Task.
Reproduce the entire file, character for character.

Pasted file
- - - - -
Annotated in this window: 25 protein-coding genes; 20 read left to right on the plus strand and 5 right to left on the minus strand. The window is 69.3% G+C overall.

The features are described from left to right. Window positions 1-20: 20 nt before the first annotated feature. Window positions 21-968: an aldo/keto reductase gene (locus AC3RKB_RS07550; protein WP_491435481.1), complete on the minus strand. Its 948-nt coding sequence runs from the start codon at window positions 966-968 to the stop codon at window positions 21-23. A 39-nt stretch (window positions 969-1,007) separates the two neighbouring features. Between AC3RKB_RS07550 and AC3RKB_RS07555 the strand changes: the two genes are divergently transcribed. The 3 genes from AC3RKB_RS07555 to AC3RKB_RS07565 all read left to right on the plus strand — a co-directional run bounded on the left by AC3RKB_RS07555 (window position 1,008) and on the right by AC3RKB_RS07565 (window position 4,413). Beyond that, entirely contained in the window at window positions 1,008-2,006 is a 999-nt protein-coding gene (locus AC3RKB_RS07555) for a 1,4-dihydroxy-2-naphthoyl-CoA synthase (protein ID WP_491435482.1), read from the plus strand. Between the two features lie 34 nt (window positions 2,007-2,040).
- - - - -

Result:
Annotated in this window: 25 protein-coding genes; 20 read left to right on the plus strand and 5 right to left on the minus strand. The window is 69.3% G+C overall.

The features are described from left to right. Window positions 1-20: 20 nt before the first annotated feature. Window positions 21-968: an aldo/keto reductase gene (locus AC3RKB_RS07550; protein WP_491435481.1), complete on the minus strand. Its 948-nt coding sequence runs from the start codon at window positions 966-968 to the stop codon at window positions 21-23. A 39-nt stretch (window positions 969-1,007) separates the two neighbouring features. Between AC3RKB_RS07550 and AC3RKB_RS07555 the strand changes: the two genes are divergently transcribed. The 3 genes from AC3RKB_RS07555 to AC3RKB_RS07565 all read left to right on the plus strand — a co-directional run bounded on the left by AC3RKB_RS07555 (window position 1,008) and on the right by AC3RKB_RS07565 (window position 4,413). Beyond that, entirely contained in the window at window positions 1,008-2,006 is a 999-nt protein-coding gene (locus AC3RKB_RS07555) for a 1,4-dihydroxy-2-naphthoyl-CoA synthase (protein ID WP_491435482.1), read from the plus strand. Between the two features lie 34 nt (window positions 2,007-2,040).